GoCampingAmerica.com | Posted February 15th, 2022
How Can RV Owners Prevent Tire Blowouts?
Happy Camper Blog
A study that was conducted by United Tires concluded that 44.9% of Americans have had a tire blowout on them when driving.
RVs are at particular risk of suffering from tire blowouts due to the additional load weight that they carry in their vehicles and the combinations of terrain they are often driven on in one trip. RV owners should therefore be extra diligent in their tire care compared to drivers of regular vehicles.
Here are some steps that you can take to reduce the possibility of tire blowouts happening on your road trips.
Keep Your Tires Properly Inflated
Driving on underinflated tires can lead to blowouts as the increased flexibility in underinflated tires shifts pressure away from a tire’s tread to its sidewall. As the latter part of the tire is not built to take excessive pressure it can burst if put under too much strain.
You should always take a tire pressure gauge and tire pump with you on road trips so you can monitor and maintain correct tire pressure.
Check your tire pressure level with a gauge every 2,000 miles and pump them up if they fall more than 5% under their recommended inflation levels. You can find this in your vehicle’s owner’s manual.
Modern RVs are now equipped with automatic tire pressure monitoring devices. They are, however, not reliable when it comes to catching slow punctures that may cause your tires to become underinflated without you noticing. A manual check is still therefore required for optimal tire safety.
Do Not Exceed Your RV’s Gross Vehicle Weight Rating
An RV’s Gross Vehicle Weight Rating (GVWR) is the maximum loaded weight that it can carry without putting undue pressure on its axles, brakes and tires. You can find this information in your RV’s driver’s manual.
It’s a good idea to bring your RV to a truck weighing station so you can check if it’s still within its GVWR before each trip. Please note that you should have all the passengers and belongings that you will bring on your trip inside the RV to get the most accurate measure of your vehicle’s gross weight.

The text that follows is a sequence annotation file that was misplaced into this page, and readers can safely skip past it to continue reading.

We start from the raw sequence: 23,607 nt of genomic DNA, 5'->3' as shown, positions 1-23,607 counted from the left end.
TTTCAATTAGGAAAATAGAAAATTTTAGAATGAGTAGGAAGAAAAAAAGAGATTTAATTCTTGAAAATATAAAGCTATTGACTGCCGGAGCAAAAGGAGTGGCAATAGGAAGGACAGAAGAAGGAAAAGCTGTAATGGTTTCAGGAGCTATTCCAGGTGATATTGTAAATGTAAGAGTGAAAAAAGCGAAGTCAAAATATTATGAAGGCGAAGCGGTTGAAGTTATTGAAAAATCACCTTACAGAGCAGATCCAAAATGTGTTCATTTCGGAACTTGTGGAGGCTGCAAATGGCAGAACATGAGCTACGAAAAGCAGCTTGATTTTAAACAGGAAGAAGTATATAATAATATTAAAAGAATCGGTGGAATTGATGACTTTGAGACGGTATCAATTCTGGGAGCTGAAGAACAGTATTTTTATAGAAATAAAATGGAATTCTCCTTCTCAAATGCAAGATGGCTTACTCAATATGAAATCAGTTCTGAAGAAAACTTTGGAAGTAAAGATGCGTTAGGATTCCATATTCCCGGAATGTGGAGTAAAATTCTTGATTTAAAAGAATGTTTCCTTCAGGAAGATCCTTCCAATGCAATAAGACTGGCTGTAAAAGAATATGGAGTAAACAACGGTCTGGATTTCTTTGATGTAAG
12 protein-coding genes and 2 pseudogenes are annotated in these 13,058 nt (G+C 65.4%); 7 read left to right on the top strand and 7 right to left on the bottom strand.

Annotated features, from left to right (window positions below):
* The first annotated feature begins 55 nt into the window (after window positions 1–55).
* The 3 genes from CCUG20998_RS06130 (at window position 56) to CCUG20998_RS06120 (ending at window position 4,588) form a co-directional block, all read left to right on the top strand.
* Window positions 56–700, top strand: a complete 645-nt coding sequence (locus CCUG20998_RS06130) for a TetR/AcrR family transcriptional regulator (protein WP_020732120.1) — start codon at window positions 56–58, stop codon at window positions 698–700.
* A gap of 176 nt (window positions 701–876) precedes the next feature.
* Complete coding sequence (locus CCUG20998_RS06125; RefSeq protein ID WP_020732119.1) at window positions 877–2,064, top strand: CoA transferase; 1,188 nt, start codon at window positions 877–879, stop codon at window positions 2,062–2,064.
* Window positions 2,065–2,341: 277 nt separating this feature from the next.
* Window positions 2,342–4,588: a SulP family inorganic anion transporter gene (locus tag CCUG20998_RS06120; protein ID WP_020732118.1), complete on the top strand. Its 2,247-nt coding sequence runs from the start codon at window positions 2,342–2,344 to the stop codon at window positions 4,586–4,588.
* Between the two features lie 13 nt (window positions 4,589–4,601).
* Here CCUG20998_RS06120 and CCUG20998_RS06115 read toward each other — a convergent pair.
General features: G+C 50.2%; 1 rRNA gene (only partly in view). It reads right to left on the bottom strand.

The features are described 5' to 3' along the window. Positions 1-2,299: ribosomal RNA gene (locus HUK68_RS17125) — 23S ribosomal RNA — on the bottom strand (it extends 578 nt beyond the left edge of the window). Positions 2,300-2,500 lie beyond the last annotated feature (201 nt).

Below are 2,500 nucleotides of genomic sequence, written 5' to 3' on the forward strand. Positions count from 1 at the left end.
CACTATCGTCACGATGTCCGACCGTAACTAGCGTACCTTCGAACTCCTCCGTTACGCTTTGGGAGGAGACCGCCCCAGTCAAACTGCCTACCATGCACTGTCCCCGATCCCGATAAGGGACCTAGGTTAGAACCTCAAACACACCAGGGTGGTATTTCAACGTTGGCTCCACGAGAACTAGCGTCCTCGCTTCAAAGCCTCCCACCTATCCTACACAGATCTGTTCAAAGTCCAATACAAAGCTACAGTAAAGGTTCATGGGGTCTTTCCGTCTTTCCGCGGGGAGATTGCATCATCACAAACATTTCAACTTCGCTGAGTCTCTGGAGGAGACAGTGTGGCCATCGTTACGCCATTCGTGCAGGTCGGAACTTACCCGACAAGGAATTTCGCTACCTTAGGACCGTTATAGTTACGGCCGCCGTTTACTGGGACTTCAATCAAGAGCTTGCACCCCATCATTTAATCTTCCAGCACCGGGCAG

If you intend to tow a trailer with your RV, you need to take a couple of other weight limits into consideration:
Gross Trailer Weight Rating (GTWR) - the allowable weight that a trailer can carry. This covers both the trailer itself and all its contents.
Gross Combined Weight Rating (GCWR) - the maximum weight of both your RV and the towable vehicle that your RV can handle without posing any danger.
To minimize the chances of a blowout occurring on either your RV or trailer tires you want to ensure your vehicles are below these maximum weights.
Store Your RV Away From Direct Sunlight to avoid dry rotting
All tires degrade as they age. Exposure to direct sunlight for an extended period of time makes tires degrade much faster.
The UV rays from the sunlight strips the anti-weathering agents that protect the tires from rapid deterioration. This causes tires to become much more brittle and therefore prone to blowing out.
You should therefore store your RV indoors to avoid the premature deterioration that the sunlight causes to its tires.
Ozone also has the same detrimental effect on your tires.
You should keep pieces of equipment that produce ozone away from your RV when storing them inside a garage. This includes generators and car battery chargers.
If parking your RV outdoors is your only option, it is best to keep them in a covered area so its tires are rarely in direct sunlight.
If you can, try to drive your RV a couple of times a month even if you aren’t going on a trip. The pressure exerted on your tires during driving works the anti-weathering agents back into the tires, slowing down the rate that the rubber deteriorates.
Do Not Use Tires That Are Older Than Five Years
Tires will age over time no matter how often they are used or not. Therefore, you should replace tires that are more than five years old.
You can determine your tire’s age by looking at the last four digits embossed on the innermost ring of letters and numbers of its sidewall.
These numbers represent the week and the year your tire was manufactured. The first two numbers are the week and the last two are the year.
If the last four digits are “0520” for example, the tire was made in the fifth week of the year 2020. Remember what year your tire was manufactured in, and consider replacing it when it gets to five years old, regardless of whether there are any other obvious issues with your tires or not.
Do Not Let Your Tires Overheat
Tires overheat due to excessive amounts of friction between the tires and the road that they are driving on. This overheating can be exacerbated by hot weather conditions, driving on underinflated tires, and driving at high speeds.
Driving for long distances on highways can therefore make your tires particularly susceptible to blowing out for this reason.
As the heat builds up in tires, pressure also builds up. This will lead to a blowout when the tire can’t hold the rising pressure anymore.
Therefore, you should take simple precautions to keep your tires from overheating such us:
Keeping your tires properly inflated
Using low rolling resistance tires if you’ll only be driving in paved roadways
Taking a 30-minute break every three hours of driving to let your tires cool down
Taking these precautions is even more important if you are driving on a hot day (over 90 degrees Fahrenheit).
Following correct tire safety procedures should minimize the chances of a tire blowout negatively impacting your trip.
For more resources for RVers, please click here.
This article was contributed by Mike Skoropad. Mike is the CEO of tire retailer United Tires.